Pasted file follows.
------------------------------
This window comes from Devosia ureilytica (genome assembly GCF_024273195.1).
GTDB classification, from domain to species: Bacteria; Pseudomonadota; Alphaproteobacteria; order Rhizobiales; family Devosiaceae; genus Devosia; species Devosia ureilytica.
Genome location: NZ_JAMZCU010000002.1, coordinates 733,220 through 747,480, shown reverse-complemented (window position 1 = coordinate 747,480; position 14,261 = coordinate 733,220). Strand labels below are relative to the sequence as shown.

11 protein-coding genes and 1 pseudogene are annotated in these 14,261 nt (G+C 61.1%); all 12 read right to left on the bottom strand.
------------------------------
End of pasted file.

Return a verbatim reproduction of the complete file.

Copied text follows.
This window comes from Devosia ureilytica (genome assembly GCF_024273195.1).
GTDB classification, from domain to species: Bacteria; Pseudomonadota; Alphaproteobacteria; order Rhizobiales; family Devosiaceae; genus Devosia; species Devosia ureilytica.
Genome location: NZ_JAMZCU010000002.1, coordinates 733,220 through 747,480, shown reverse-complemented (window position 1 = coordinate 747,480; position 14,261 = coordinate 733,220). Strand labels below are relative to the sequence as shown.

11 protein-coding genes and 1 pseudogene are annotated in these 14,261 nt (G+C 61.1%); all 12 read right to left on the bottom strand.